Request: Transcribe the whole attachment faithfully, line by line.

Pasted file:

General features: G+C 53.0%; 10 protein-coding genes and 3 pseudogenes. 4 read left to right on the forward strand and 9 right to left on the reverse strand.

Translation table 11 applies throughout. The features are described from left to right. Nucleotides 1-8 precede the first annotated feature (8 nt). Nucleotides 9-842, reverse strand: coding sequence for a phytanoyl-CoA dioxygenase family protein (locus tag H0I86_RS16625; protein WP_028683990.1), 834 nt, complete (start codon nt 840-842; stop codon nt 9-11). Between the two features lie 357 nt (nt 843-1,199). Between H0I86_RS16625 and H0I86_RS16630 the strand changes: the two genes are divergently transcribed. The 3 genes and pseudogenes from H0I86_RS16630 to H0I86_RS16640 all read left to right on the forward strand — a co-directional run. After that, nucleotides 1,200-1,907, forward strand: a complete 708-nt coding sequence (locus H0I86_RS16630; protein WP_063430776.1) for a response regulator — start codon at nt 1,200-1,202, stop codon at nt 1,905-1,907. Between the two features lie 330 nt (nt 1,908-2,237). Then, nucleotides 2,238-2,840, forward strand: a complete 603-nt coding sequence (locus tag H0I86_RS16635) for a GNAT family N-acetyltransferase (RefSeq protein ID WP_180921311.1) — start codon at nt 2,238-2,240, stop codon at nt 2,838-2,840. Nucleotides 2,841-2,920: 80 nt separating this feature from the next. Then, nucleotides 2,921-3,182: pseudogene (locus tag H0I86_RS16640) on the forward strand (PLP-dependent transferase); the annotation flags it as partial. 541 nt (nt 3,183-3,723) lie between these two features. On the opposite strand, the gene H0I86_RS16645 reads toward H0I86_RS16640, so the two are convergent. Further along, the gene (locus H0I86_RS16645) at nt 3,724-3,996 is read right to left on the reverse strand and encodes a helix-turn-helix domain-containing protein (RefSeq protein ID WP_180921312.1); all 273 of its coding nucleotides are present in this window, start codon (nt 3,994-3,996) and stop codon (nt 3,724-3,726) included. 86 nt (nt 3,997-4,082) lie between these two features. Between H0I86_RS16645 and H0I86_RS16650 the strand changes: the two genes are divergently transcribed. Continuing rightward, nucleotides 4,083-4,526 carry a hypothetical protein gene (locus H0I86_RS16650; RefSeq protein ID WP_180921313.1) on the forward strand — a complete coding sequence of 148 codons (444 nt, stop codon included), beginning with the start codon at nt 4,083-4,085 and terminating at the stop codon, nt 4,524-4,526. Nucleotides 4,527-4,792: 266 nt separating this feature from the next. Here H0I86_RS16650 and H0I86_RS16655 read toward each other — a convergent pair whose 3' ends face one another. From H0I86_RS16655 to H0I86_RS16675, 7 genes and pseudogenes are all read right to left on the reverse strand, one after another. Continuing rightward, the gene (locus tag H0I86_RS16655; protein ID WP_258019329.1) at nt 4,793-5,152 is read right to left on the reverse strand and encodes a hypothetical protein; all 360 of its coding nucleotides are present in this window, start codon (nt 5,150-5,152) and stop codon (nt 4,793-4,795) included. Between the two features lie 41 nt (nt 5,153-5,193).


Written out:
General features: G+C 53.0%; 10 protein-coding genes and 3 pseudogenes. 4 read left to right on the forward strand and 9 right to left on the reverse strand.

Translation table 11 applies throughout. The features are described from left to right. Nucleotides 1-8 precede the first annotated feature (8 nt). Nucleotides 9-842, reverse strand: coding sequence for a phytanoyl-CoA dioxygenase family protein (locus tag H0I86_RS16625; protein WP_028683990.1), 834 nt, complete (start codon nt 840-842; stop codon nt 9-11). Between the two features lie 357 nt (nt 843-1,199). Between H0I86_RS16625 and H0I86_RS16630 the strand changes: the two genes are divergently transcribed. The 3 genes and pseudogenes from H0I86_RS16630 to H0I86_RS16640 all read left to right on the forward strand — a co-directional run. After that, nucleotides 1,200-1,907, forward strand: a complete 708-nt coding sequence (locus H0I86_RS16630; protein WP_063430776.1) for a response regulator — start codon at nt 1,200-1,202, stop codon at nt 1,905-1,907. Between the two features lie 330 nt (nt 1,908-2,237). Then, nucleotides 2,238-2,840, forward strand: a complete 603-nt coding sequence (locus tag H0I86_RS16635) for a GNAT family N-acetyltransferase (RefSeq protein ID WP_180921311.1) — start codon at nt 2,238-2,240, stop codon at nt 2,838-2,840. Nucleotides 2,841-2,920: 80 nt separating this feature from the next. Then, nucleotides 2,921-3,182: pseudogene (locus tag H0I86_RS16640) on the forward strand (PLP-dependent transferase); the annotation flags it as partial. 541 nt (nt 3,183-3,723) lie between these two features. On the opposite strand, the gene H0I86_RS16645 reads toward H0I86_RS16640, so the two are convergent. Further along, the gene (locus H0I86_RS16645) at nt 3,724-3,996 is read right to left on the reverse strand and encodes a helix-turn-helix domain-containing protein (RefSeq protein ID WP_180921312.1); all 273 of its coding nucleotides are present in this window, start codon (nt 3,994-3,996) and stop codon (nt 3,724-3,726) included. 86 nt (nt 3,997-4,082) lie between these two features. Between H0I86_RS16645 and H0I86_RS16650 the strand changes: the two genes are divergently transcribed. Continuing rightward, nucleotides 4,083-4,526 carry a hypothetical protein gene (locus H0I86_RS16650; RefSeq protein ID WP_180921313.1) on the forward strand — a complete coding sequence of 148 codons (444 nt, stop codon included), beginning with the start codon at nt 4,083-4,085 and terminating at the stop codon, nt 4,524-4,526. Nucleotides 4,527-4,792: 266 nt separating this feature from the next. Here H0I86_RS16650 and H0I86_RS16655 read toward each other — a convergent pair whose 3' ends face one another. From H0I86_RS16655 to H0I86_RS16675, 7 genes and pseudogenes are all read right to left on the reverse strand, one after another. Continuing rightward, the gene (locus tag H0I86_RS16655; protein ID WP_258019329.1) at nt 4,793-5,152 is read right to left on the reverse strand and encodes a hypothetical protein; all 360 of its coding nucleotides are present in this window, start codon (nt 5,150-5,152) and stop codon (nt 4,793-4,795) included. Between the two features lie 41 nt (nt 5,153-5,193).